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Transcript for Episode 9.3

Writing Excuses 9.3: Character Perception vs. Narrative Perception with Nancy Fulda


Key points: Characters and the narrative do not always agree. For example, historical characters may have biases that modern readers and narrators disagree with. Be careful about sliding into didactic storytelling. One approach is to make sure the story is not about the bias. Sometimes it’s just that characters have pieces of information that are wrong. You can use this to indicate what the characters don’t know, but often you need to hang a flag on this. Author’s notes, footnotes, and afterwords do not mean you don’t need to be careful in the writing. Listen to feedback.

[Mary] Season Nine, Episode Three.
[Brandon] This is Writing Excuses, character perception versus narrative perception.
[Howard] 15 minutes long, because you’re in a hurry.
[Mary] And we’re not that smart.
[Brandon] I’m Brandon.
[Mary] I’m Mary.
[Howard] I’m Howard.
[Brandon] And the part of Dan will be played by this amazing chocolate bar…
[Howard] Oh.
[Brandon] Maybe not.
[Howard] Could we use… Oh, no, don’t use the glass of water, either. Mary’s purse! I haven’t eaten Mary’s purse.
[Brandon] The part of Dan will be played by Mary’s purse. All right. We have Nancy Fulda joining us once again on the podcast. For the first time with me.
[Brandon] Both of us in the same room, conclusively proving we are not the same person.
[Nancy] I get questions about that all the time.
[Mary] I was… Yeah, I get that with Patrick Rothfuss.
[Brandon] You gotta work on the beard a little more.

[Brandon] Character perception versus narrative perception. This is how to write in such a way that if your characters are biased or have poor information, you can indicate in the narrative that the narrative itself doesn’t share the same bias. This is a hard one to circumlocute a bit, because what we’re trying to get at is often times you’ll be writing and your characters will be horribly racist. Can you write a story where the narrative is not horribly racist but the characters are? Is this even a mire you want to stick your toes into or not? Mary, you suggested this one. Let’s talk it over a bit.
[Mary] Right. One of the reasons that I’ve been very conscious of this is that the book I’m working on right now, Of Noble Family, is set in 1818 in the West Indies on a slave plantation in Antigua. So I have characters…
[Brandon] You’re just a glutton for punishment.
[Mary] I am just… It’s like whew. So the trick is that what will happen for… What I have to keep in mind is that I am writing for a modern audience. So I have to be aware of all of the modern tropes. I have to be aware of modern perceptions, I have to be aware of the history that has happened between then and now. And be aware that my readers are reading the book through that lens. But my characters have not experienced that. So in order to have characters that are true to the time, what I have to do is balance what I’m doing with their perceptions, with what the narrative structure of the book is doing. So… It is a very tricky line to walk, but one of the reasons that it’s… That I think it’s important and one of the reasons that I like writing historical fiction is because of that tension between the two. That it allows you to comment on things on the past, and it allows your modern reader to draw the parallels themselves, and then apply those parallels to modern situations that are analogous, without saying, “I have an agenda.” But the sit…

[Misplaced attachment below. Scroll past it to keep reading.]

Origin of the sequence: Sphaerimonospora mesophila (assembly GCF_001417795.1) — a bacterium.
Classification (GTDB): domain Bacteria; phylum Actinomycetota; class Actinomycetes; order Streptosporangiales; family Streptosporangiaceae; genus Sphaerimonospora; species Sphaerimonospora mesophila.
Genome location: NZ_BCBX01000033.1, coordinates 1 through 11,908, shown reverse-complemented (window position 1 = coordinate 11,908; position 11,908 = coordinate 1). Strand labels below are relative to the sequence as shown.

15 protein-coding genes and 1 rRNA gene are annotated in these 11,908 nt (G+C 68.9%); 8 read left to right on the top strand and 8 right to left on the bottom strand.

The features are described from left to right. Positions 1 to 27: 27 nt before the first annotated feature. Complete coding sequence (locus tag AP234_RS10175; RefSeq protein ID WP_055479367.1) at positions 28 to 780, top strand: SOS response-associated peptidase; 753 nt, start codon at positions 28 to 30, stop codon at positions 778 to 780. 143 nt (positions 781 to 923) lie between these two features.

[Brandon] Right. I think that’s going to be just as hard, though.
[Mary] Yeah. It is not…
[Brandon] Avoiding the editorializing as a writer, to say, “This is really bad. Hey, everybody, we’re going to show you just this…” Well, you do want to depict it as not a good thing, because it wasn’t, but at the same time, the whole narrative slant becomes a story about showing how terrible this is. You get into that sort of didactic storytelling which most of us on the podcast, we’ve talked about, it’s not the type of storytelling we like to do. Some people do, and it’s fine. It’s great. I’ve read great stories. I mean, A Christmas Carol is this type of story. It’s a wonderful story. But it’s not what I’m looking to do in my fiction.

[Mary] Right. And so… One of the approaches that I take with it is that I have the story be not about that thing. So this novel, although it’s dealing with a lot of race issues, it is not about race. That gives me actually more narrative freedom because if I have… For instance, I have a moment where one of the characters of color is angry and is clearly suppressing it. Anyone who’s reading it, I’m relying on the fact that I have modern readers who will know exactly why this character is angry. My narrative line is Jane had no idea why she was angry. Couldn’t imagine.